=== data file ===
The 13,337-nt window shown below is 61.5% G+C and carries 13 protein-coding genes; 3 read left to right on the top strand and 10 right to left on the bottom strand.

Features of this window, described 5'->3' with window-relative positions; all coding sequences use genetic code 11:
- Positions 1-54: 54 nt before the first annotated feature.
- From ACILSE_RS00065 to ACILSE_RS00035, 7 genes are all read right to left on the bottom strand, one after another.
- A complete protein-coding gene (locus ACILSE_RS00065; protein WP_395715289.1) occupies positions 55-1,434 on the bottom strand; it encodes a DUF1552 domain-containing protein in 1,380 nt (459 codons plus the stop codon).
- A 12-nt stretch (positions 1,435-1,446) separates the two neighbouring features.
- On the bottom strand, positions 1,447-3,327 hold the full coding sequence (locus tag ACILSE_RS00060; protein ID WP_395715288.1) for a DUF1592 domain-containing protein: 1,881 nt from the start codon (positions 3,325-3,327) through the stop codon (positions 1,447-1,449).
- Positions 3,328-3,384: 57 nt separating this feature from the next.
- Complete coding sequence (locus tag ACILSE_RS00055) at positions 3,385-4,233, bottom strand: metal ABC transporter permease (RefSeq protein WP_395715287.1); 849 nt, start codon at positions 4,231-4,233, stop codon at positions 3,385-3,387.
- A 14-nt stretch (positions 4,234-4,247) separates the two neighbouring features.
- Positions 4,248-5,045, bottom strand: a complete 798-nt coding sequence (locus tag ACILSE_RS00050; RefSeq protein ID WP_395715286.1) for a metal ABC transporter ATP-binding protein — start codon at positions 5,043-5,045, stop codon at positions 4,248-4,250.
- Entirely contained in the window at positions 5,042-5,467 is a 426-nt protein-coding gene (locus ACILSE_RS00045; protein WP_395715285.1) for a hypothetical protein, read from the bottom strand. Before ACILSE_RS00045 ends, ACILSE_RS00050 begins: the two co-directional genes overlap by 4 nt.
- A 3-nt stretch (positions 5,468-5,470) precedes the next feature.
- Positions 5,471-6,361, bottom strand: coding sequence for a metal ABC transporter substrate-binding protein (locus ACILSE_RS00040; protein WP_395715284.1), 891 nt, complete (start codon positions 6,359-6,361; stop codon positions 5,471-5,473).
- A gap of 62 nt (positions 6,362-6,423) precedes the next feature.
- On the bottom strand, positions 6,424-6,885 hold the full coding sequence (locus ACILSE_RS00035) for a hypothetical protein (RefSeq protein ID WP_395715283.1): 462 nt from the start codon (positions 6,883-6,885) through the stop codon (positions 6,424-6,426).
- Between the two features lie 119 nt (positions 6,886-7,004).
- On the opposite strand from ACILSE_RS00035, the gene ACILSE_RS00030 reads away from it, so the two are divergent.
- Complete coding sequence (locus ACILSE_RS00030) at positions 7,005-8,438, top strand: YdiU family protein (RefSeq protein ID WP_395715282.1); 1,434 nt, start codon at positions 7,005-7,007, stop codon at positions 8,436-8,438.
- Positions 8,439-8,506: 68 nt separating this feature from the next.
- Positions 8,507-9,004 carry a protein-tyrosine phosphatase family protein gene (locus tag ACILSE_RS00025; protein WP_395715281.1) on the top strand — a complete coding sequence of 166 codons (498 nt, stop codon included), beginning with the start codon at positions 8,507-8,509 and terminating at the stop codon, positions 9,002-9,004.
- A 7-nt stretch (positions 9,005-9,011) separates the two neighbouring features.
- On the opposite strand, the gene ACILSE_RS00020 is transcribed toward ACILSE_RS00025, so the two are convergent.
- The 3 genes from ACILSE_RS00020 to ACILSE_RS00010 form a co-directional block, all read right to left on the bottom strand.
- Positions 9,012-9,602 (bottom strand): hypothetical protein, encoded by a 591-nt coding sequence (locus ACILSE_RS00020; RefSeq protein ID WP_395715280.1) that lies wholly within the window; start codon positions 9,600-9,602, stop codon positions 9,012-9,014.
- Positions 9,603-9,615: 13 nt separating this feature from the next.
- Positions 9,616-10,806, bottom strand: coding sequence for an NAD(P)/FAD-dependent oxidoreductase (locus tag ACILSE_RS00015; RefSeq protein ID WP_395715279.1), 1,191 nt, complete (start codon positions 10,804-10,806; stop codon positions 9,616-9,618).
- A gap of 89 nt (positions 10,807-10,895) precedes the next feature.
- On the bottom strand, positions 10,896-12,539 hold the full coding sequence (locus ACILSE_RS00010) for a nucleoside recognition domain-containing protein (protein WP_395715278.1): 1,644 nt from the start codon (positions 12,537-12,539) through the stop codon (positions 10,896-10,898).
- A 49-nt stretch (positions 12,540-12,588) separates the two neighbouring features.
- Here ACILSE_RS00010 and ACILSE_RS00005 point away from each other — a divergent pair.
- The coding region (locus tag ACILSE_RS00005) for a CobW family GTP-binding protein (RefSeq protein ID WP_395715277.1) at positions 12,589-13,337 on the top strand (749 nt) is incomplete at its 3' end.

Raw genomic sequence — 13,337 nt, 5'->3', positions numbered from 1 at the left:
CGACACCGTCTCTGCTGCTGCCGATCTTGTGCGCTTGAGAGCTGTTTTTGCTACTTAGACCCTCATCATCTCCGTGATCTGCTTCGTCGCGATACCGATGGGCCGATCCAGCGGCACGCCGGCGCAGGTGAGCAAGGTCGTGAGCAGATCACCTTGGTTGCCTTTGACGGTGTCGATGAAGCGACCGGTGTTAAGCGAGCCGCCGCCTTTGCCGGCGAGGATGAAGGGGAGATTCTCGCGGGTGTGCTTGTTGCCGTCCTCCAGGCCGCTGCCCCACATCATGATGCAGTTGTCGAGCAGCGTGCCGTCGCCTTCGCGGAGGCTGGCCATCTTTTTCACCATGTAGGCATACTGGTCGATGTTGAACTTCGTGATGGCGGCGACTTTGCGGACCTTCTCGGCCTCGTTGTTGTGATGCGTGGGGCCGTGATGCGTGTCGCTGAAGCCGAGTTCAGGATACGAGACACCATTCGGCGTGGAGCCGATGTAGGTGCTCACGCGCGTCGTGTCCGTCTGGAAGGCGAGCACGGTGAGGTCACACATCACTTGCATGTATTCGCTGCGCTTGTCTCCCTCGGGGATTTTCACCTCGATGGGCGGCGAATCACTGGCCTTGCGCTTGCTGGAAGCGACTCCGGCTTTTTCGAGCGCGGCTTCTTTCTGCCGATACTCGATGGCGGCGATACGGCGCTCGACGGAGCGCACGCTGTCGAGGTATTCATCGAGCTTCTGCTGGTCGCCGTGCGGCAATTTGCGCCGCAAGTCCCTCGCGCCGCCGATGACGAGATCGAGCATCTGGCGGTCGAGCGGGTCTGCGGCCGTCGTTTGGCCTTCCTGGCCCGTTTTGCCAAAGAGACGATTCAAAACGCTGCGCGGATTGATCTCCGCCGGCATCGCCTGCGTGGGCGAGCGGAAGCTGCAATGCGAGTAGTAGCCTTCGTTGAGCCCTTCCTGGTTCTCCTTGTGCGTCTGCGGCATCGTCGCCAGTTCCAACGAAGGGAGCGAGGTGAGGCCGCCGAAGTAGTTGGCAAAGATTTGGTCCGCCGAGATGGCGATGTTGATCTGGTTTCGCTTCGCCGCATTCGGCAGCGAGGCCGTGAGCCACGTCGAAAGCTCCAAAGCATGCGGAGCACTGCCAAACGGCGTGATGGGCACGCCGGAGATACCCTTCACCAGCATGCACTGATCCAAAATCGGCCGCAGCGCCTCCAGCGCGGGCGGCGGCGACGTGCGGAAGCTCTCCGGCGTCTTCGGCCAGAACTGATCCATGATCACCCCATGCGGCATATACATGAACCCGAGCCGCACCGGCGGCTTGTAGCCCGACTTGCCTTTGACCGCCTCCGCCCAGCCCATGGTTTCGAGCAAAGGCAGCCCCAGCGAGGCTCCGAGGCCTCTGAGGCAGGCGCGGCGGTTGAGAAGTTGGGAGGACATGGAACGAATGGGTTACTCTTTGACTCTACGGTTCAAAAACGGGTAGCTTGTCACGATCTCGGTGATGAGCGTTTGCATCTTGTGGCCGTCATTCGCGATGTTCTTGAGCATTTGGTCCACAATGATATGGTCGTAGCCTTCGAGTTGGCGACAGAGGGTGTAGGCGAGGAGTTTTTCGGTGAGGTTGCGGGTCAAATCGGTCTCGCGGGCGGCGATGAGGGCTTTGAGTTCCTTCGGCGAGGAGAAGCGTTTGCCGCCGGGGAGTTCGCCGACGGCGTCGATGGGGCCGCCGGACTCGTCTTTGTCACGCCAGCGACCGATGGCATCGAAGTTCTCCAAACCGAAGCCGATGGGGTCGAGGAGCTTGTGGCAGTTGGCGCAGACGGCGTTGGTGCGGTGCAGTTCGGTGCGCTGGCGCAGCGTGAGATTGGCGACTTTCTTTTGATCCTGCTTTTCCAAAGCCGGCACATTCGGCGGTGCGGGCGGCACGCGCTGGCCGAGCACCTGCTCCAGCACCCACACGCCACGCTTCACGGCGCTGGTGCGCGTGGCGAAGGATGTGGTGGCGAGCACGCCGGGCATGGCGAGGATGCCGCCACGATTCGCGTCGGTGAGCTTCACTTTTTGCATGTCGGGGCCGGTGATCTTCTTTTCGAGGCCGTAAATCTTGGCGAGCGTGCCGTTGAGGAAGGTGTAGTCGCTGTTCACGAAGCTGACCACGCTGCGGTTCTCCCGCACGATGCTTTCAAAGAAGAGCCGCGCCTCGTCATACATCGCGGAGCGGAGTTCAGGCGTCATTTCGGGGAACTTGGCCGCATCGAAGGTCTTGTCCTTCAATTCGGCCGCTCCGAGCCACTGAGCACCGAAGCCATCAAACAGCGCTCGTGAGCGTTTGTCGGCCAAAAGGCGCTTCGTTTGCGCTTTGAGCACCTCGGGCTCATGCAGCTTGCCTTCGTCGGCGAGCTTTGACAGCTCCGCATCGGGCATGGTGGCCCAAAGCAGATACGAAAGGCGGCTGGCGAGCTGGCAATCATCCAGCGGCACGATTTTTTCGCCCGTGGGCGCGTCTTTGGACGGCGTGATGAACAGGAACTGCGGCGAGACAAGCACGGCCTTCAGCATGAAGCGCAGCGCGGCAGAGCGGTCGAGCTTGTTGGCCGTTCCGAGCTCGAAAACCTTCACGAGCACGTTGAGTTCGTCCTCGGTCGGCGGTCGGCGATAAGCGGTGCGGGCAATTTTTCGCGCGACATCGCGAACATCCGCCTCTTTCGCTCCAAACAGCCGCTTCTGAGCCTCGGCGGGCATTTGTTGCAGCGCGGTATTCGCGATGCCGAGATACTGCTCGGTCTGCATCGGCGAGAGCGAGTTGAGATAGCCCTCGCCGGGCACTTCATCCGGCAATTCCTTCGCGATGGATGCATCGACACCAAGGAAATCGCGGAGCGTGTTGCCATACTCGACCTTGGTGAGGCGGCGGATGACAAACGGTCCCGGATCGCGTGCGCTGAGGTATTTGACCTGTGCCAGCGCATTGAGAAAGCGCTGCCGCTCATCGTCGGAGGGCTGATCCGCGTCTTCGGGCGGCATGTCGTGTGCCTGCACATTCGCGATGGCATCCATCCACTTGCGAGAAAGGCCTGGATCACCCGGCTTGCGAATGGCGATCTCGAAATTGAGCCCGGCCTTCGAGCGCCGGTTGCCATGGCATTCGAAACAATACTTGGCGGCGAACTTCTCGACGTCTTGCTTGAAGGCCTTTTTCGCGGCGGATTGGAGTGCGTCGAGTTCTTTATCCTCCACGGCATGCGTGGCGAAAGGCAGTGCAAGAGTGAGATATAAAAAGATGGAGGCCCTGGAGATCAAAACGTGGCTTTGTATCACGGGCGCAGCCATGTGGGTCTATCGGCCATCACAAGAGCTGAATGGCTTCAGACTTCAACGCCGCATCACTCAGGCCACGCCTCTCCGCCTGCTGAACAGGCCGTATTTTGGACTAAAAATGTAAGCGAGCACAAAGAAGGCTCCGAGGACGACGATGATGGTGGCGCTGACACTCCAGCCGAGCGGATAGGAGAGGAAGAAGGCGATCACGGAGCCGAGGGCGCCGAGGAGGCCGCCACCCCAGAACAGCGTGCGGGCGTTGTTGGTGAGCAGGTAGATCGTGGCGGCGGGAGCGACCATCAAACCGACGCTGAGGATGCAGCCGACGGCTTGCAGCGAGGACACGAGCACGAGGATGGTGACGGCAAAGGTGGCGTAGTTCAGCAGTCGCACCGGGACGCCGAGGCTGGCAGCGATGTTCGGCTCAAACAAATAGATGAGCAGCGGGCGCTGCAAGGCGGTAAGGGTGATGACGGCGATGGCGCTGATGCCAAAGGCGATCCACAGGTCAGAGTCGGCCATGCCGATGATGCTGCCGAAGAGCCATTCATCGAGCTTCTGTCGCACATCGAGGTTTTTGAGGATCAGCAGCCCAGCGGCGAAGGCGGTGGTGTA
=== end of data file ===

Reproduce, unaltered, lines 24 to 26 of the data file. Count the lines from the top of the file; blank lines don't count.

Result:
- The 3 genes from ACILSE_RS00020 to ACILSE_RS00010 form a co-directional block, all read right to left on the bottom strand.
- Positions 9,012-9,602 (bottom strand): hypothetical protein, encoded by a 591-nt coding sequence (locus ACILSE_RS00020; RefSeq protein ID WP_395715280.1) that lies wholly within the window; start codon positions 9,600-9,602, stop codon positions 9,012-9,014.
- Positions 9,603-9,615: 13 nt separating this feature from the next.